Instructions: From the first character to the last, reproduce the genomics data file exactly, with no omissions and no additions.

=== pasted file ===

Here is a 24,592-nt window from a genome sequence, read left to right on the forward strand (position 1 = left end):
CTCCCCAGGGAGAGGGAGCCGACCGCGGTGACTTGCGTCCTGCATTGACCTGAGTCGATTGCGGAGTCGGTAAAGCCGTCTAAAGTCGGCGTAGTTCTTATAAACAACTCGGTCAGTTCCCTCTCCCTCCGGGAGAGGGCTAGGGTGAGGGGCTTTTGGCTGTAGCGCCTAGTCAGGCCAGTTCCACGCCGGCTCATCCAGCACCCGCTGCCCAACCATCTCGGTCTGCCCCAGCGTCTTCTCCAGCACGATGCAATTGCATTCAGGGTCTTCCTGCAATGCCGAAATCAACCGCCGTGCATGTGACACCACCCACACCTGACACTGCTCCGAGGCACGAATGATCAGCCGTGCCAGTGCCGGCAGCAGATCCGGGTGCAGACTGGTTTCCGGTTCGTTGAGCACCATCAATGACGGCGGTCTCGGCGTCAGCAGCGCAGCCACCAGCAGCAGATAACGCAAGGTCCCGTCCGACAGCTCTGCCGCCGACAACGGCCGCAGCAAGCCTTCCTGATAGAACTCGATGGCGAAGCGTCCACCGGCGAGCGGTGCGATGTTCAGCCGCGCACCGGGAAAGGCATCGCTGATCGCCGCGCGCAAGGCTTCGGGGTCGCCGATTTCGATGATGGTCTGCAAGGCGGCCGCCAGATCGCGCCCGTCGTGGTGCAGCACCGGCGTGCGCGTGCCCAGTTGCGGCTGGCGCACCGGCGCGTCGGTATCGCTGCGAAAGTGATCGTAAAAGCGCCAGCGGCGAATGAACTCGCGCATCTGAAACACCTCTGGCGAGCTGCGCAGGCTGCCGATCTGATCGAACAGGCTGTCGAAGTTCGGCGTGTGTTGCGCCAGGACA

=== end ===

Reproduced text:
Here is a 24,592-nt window from a genome sequence, read left to right on the forward strand (position 1 = left end):
CTCCCCAGGGAGAGGGAGCCGACCGCGGTGACTTGCGTCCTGCATTGACCTGAGTCGATTGCGGAGTCGGTAAAGCCGTCTAAAGTCGGCGTAGTTCTTATAAACAACTCGGTCAGTTCCCTCTCCCTCCGGGAGAGGGCTAGGGTGAGGGGCTTTTGGCTGTAGCGCCTAGTCAGGCCAGTTCCACGCCGGCTCATCCAGCACCCGCTGCCCAACCATCTCGGTCTGCCCCAGCGTCTTCTCCAGCACGATGCAATTGCATTCAGGGTCTTCCTGCAATGCCGAAATCAACCGCCGTGCATGTGACACCACCCACACCTGACACTGCTCCGAGGCACGAATGATCAGCCGTGCCAGTGCCGGCAGCAGATCCGGGTGCAGACTGGTTTCCGGTTCGTTGAGCACCATCAATGACGGCGGTCTCGGCGTCAGCAGCGCAGCCACCAGCAGCAGATAACGCAAGGTCCCGTCCGACAGCTCTGCCGCCGACAACGGCCGCAGCAAGCCTTCCTGATAGAACTCGATGGCGAAGCGTCCACCGGCGAGCGGTGCGATGTTCAGCCGCGCACCGGGAAAGGCATCGCTGATCGCCGCGCGCAAGGCTTCGGGGTCGCCGATTTCGATGATGGTCTGCAAGGCGGCCGCCAGATCGCGCCCGTCGTGGTGCAGCACCGGCGTGCGCGTGCCCAGTTGCGGCTGGCGCACCGGCGCGTCGGTATCGCTGCGAAAGTGATCGTAAAAGCGCCAGCGGCGAATGAACTCGCGCATCTGAAACACCTCTGGCGAGCTGCGCAGGCTGCCGATCTGATCGAACAGGCTGTCGAAGTTCGGCGTGTGTTGCGCCAGGACA